Inter’s tech offering began a decade ago, initially as a small operation but skills and expertise have been added as needed. A key goal was to develop tech in a sustainable way, as a business, with the entire organisation working together.

Today Lorenzo oversees a team of 15 specialists working across the whole Club’s organization, including of course the sport area,- men’s, women’s and youth teams -, ranging from technical staff to dedicated data analysts.

They are supported on a daily – sometimes hourly – basis by Lenovo’s consultancy.

“Our partnership with Lenovo makes perfect sense on every level,” adds Lorenzo. “We are both international brands that see innovation as a priority. We both have a history of success and ambition, and a shared vision for the future.

“We can rely on Lenovo for continuously improving technology and top class consultancy. Crucially, they understand the need for ‘just enough, just in time’.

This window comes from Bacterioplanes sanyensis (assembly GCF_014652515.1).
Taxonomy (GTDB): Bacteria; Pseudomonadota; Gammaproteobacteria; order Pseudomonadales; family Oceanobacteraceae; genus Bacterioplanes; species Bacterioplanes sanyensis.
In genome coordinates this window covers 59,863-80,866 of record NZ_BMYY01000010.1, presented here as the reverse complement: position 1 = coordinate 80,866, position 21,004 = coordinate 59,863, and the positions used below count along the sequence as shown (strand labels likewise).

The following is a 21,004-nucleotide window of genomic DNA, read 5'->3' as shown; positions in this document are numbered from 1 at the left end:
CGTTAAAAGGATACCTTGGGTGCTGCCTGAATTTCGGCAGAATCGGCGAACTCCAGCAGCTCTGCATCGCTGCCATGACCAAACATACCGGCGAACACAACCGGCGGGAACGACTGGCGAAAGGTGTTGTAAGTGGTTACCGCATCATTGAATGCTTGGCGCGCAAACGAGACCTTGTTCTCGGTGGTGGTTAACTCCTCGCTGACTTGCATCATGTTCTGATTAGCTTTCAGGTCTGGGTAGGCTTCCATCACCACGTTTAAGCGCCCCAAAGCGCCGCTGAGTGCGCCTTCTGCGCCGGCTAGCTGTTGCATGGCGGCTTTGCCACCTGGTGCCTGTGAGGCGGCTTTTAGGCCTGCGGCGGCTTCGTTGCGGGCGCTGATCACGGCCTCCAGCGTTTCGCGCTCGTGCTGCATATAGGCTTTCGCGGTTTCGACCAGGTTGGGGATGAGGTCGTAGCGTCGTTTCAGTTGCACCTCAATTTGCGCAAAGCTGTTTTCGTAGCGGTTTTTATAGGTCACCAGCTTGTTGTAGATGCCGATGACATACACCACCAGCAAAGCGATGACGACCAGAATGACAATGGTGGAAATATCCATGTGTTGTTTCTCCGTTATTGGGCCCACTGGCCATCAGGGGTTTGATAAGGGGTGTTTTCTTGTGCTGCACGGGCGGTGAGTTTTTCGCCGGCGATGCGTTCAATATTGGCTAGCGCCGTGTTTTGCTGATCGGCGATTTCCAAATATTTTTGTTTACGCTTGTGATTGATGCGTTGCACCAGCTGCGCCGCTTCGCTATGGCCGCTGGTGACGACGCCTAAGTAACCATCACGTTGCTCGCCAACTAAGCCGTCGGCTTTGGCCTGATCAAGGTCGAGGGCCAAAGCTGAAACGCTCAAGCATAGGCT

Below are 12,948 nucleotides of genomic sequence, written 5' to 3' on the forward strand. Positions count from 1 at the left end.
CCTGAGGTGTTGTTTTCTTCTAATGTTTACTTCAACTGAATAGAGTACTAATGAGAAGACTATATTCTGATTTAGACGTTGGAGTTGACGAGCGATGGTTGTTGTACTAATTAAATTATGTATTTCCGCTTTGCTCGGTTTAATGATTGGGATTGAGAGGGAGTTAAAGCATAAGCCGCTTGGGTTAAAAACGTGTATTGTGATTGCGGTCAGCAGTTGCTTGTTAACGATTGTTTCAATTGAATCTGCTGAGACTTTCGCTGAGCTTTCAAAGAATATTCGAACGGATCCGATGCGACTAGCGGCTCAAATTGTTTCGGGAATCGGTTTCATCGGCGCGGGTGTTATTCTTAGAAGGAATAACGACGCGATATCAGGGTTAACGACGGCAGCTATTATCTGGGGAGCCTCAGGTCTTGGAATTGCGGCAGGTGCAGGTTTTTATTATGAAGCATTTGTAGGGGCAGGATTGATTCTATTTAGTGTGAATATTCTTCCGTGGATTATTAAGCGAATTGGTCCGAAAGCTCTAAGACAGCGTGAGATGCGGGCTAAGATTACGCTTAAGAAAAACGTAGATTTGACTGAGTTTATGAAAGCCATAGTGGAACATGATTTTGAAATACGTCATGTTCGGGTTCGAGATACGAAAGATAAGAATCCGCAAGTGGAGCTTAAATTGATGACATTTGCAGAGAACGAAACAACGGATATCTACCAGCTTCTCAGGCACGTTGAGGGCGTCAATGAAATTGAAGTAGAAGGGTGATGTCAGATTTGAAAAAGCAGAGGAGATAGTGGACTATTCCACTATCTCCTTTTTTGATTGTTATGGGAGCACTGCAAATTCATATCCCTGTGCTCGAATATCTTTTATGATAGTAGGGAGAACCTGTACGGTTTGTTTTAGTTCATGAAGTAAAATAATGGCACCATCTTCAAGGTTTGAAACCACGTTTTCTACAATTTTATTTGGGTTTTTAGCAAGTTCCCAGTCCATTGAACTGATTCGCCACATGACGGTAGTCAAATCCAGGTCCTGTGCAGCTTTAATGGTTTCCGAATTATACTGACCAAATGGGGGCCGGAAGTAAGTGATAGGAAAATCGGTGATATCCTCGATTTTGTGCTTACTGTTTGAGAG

“We don’t need a partner overwhelming us with information, but one that understands our path ahead to help us get to our next target faster and more efficiently.”

In the immediate term that target is to remain competitive in Serie A and consolidate Inter’s presence in the European Champions League. Looking further ahead, the sky truly is the limit.

 

This article originally appeared on Lenovo StoryHub.

Anonymous
  • Funny, I don't normally think of technology when I think of football.  This was interesting to read.

  • Never would have thought of technology when thinking about football.

  • Not sure about this.  We definitely tend to overdo things to the point where they loose the joy when we get too competitive.  I'd rathe just have fun playing a game than push everything to the extremes and drain any joy out of it in the process.  Technology application to sport is just another step doing this.

  • Technology gives an advantage to a point but over reliance can lead to missing the feel decisions that truly set the best performances apart.

  • It's awesome how technology can improve the broadcasting and production of a sport, but I agree the human element needs to still exist in the game itself. The MLB (American Baseball) is going through a shift soon where they are eliminating the home base umpire because balls and strikes can be determined by cameras now rather than pitches being called by a human.